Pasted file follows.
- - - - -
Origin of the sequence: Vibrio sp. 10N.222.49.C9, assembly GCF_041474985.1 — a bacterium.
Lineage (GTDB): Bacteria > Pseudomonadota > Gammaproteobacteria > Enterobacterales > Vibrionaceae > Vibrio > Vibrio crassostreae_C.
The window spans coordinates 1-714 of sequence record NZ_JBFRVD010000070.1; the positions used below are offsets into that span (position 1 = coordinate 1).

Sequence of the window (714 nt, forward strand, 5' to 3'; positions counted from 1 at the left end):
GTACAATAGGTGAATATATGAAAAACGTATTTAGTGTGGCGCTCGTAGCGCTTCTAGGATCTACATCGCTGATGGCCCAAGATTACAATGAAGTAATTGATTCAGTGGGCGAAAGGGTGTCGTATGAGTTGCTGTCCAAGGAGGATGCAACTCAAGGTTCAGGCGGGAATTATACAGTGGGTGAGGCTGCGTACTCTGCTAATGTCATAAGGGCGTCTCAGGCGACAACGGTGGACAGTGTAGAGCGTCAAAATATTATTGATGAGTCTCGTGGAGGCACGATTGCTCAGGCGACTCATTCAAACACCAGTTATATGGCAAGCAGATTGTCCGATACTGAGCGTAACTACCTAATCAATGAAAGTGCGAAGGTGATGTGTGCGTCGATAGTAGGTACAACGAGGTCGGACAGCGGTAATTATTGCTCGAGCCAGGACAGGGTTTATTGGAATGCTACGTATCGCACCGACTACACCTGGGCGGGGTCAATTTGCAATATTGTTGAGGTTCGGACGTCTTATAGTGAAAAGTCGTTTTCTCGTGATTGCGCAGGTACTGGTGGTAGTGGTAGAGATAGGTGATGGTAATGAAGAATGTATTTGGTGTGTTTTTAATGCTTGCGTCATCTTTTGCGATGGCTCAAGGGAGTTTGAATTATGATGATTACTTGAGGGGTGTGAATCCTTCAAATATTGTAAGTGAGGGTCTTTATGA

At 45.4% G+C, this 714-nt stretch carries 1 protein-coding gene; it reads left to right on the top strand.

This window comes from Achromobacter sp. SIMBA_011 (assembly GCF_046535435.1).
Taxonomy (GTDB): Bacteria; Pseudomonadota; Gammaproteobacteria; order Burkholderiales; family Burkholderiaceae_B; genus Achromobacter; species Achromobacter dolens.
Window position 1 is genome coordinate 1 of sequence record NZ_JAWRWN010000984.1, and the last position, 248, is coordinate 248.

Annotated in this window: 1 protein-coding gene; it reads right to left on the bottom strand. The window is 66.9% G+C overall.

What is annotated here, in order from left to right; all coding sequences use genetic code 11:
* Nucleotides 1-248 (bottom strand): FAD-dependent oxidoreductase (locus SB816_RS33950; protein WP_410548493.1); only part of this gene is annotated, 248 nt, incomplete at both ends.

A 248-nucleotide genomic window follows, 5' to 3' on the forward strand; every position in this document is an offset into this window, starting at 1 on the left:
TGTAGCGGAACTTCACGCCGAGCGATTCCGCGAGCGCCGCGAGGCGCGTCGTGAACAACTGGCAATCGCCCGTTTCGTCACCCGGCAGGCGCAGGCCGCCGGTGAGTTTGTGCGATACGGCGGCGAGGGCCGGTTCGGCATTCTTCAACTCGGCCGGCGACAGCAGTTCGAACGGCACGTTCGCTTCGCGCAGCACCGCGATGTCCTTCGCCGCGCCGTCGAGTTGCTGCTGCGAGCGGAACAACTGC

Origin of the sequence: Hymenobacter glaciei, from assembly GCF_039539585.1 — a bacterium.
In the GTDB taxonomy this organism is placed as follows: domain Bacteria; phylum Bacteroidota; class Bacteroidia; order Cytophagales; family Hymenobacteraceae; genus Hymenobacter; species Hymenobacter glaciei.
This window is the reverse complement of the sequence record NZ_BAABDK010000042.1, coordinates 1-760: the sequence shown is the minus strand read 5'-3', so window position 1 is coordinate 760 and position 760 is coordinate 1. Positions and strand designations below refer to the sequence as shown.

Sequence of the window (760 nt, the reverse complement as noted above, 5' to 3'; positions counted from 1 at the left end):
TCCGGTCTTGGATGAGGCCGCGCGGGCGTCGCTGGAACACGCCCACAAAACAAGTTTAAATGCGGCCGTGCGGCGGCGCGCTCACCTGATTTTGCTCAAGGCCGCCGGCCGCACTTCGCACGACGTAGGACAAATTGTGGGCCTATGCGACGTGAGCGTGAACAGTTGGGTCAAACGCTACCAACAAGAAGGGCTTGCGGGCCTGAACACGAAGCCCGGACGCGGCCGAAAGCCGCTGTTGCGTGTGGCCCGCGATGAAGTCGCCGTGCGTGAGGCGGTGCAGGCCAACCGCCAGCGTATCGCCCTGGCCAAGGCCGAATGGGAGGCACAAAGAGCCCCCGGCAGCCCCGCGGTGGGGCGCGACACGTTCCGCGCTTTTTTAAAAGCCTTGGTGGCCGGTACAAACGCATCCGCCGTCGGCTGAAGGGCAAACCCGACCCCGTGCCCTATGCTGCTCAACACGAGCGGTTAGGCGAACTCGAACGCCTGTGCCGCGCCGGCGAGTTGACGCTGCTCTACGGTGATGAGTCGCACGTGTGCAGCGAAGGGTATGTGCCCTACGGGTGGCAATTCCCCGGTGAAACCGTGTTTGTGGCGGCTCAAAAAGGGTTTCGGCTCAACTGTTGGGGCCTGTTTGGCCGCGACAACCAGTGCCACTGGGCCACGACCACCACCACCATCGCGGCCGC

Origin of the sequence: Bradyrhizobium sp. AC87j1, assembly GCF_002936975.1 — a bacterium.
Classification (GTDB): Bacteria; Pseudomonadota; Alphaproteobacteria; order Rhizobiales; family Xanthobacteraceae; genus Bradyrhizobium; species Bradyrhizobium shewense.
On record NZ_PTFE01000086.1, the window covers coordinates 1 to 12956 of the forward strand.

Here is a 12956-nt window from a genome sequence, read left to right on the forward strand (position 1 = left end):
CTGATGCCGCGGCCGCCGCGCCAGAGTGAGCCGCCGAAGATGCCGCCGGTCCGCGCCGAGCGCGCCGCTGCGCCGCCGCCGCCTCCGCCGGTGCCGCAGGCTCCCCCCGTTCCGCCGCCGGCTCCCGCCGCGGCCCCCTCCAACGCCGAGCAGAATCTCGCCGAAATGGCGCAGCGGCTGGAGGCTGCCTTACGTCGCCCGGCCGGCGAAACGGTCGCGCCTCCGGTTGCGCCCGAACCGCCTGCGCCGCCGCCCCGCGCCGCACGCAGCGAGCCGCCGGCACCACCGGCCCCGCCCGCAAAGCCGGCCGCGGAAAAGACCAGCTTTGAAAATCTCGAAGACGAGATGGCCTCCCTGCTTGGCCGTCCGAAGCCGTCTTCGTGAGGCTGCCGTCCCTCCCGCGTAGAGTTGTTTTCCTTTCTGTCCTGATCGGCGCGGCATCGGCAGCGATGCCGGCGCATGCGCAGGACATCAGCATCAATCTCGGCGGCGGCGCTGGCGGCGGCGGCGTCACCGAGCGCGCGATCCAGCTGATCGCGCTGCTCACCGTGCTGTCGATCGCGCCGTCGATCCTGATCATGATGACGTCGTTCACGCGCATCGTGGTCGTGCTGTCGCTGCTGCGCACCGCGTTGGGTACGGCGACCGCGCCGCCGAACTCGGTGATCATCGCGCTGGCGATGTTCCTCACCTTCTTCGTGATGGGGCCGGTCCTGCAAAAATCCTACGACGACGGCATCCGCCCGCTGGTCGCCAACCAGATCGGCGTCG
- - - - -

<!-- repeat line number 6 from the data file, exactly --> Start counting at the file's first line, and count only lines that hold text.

At 45.4% G+C, this 714-nt stretch carries 1 protein-coding gene; it reads left to right on the top strand.